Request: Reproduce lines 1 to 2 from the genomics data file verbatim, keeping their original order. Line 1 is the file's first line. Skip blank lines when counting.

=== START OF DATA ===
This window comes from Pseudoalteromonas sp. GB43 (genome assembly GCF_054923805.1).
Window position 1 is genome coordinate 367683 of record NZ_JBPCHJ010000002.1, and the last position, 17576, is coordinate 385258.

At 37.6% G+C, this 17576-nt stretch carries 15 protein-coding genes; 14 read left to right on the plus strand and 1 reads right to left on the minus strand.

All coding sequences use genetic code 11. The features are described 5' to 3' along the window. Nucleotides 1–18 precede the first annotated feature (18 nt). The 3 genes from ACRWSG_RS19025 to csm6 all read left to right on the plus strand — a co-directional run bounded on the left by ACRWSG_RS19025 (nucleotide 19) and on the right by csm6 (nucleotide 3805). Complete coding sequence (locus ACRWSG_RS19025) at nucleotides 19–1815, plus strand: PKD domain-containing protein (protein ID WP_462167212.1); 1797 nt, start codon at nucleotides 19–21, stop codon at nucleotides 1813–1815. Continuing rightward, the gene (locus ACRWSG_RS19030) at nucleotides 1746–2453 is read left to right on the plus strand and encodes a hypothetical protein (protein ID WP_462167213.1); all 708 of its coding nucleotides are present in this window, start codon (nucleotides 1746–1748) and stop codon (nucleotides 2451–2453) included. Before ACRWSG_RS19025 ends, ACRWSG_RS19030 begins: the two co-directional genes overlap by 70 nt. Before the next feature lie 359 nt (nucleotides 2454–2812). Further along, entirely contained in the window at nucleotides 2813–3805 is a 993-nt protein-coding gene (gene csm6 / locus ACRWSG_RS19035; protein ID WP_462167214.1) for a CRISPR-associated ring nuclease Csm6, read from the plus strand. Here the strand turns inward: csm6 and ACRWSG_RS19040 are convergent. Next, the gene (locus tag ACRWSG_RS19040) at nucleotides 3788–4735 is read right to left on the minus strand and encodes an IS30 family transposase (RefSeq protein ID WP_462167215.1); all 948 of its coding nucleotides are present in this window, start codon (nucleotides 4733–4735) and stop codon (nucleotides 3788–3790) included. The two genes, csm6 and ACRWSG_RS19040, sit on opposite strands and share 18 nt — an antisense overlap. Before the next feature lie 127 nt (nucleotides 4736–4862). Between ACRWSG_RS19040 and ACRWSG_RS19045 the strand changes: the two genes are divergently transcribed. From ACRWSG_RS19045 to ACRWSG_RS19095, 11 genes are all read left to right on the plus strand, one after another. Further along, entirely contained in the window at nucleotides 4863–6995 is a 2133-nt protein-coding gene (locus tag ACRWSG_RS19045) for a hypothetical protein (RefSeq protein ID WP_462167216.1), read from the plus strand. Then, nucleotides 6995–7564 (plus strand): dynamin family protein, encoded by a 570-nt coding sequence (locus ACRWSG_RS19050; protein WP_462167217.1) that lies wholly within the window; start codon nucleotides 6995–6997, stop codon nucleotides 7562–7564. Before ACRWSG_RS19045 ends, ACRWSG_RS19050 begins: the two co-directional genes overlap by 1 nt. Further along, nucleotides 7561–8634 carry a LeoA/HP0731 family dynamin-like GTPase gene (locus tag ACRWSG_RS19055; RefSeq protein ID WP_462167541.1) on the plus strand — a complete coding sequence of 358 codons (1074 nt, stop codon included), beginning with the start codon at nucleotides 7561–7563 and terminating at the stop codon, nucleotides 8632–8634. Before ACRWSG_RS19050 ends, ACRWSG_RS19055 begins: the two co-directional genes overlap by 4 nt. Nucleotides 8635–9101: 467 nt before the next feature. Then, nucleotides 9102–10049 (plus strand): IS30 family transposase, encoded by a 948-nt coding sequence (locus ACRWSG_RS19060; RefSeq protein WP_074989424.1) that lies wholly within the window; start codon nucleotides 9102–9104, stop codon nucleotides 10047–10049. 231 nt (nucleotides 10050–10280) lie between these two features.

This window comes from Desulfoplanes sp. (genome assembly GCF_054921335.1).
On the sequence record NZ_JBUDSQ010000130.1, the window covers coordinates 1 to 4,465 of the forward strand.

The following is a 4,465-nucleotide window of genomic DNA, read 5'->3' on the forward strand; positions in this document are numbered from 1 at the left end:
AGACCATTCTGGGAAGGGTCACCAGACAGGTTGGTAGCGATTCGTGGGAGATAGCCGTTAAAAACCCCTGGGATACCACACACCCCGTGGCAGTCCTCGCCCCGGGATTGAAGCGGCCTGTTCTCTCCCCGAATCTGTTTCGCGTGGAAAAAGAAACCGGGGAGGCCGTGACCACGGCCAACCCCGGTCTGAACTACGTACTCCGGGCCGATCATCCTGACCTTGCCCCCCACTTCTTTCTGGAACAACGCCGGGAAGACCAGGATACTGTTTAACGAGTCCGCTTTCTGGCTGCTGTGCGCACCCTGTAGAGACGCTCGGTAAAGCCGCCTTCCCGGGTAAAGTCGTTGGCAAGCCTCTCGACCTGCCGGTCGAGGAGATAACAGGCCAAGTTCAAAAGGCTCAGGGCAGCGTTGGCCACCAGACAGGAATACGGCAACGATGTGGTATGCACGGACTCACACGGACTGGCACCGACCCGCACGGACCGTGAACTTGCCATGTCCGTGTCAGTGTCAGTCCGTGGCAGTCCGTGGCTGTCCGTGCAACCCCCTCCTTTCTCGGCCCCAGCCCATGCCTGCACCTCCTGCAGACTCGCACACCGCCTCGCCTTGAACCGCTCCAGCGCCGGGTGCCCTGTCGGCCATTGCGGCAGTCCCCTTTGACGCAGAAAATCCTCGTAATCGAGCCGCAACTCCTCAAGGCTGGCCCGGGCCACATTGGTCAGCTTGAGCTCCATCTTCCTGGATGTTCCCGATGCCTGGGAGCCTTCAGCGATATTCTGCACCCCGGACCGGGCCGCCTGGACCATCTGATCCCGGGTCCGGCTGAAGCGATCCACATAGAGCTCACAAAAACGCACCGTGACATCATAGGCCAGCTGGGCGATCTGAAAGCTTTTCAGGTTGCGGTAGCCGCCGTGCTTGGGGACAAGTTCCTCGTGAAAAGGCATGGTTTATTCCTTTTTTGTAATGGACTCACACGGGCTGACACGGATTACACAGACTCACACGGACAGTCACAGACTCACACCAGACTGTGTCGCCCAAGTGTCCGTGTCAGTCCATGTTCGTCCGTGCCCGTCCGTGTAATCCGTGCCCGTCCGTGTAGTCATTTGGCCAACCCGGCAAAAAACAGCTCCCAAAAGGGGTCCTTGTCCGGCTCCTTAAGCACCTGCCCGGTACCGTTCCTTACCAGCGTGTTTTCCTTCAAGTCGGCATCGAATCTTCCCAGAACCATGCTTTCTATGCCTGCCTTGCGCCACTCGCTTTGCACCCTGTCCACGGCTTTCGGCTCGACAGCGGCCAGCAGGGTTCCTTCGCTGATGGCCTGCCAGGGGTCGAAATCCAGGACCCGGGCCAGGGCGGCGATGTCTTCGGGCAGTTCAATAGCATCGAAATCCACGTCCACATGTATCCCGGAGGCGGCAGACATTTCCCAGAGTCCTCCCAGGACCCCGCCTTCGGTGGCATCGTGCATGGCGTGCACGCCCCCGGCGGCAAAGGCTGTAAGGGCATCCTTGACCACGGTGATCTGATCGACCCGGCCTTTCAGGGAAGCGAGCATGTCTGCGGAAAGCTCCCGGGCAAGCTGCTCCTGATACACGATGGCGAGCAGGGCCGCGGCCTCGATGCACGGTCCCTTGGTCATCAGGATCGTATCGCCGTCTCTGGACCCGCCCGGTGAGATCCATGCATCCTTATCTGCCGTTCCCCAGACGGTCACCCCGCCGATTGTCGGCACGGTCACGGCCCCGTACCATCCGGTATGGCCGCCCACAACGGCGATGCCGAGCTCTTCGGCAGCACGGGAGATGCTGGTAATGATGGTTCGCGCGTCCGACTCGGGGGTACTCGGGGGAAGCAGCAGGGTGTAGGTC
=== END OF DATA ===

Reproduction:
This window comes from Pseudoalteromonas sp. GB43 (genome assembly GCF_054923805.1).
Window position 1 is genome coordinate 367683 of record NZ_JBPCHJ010000002.1, and the last position, 17576, is coordinate 385258.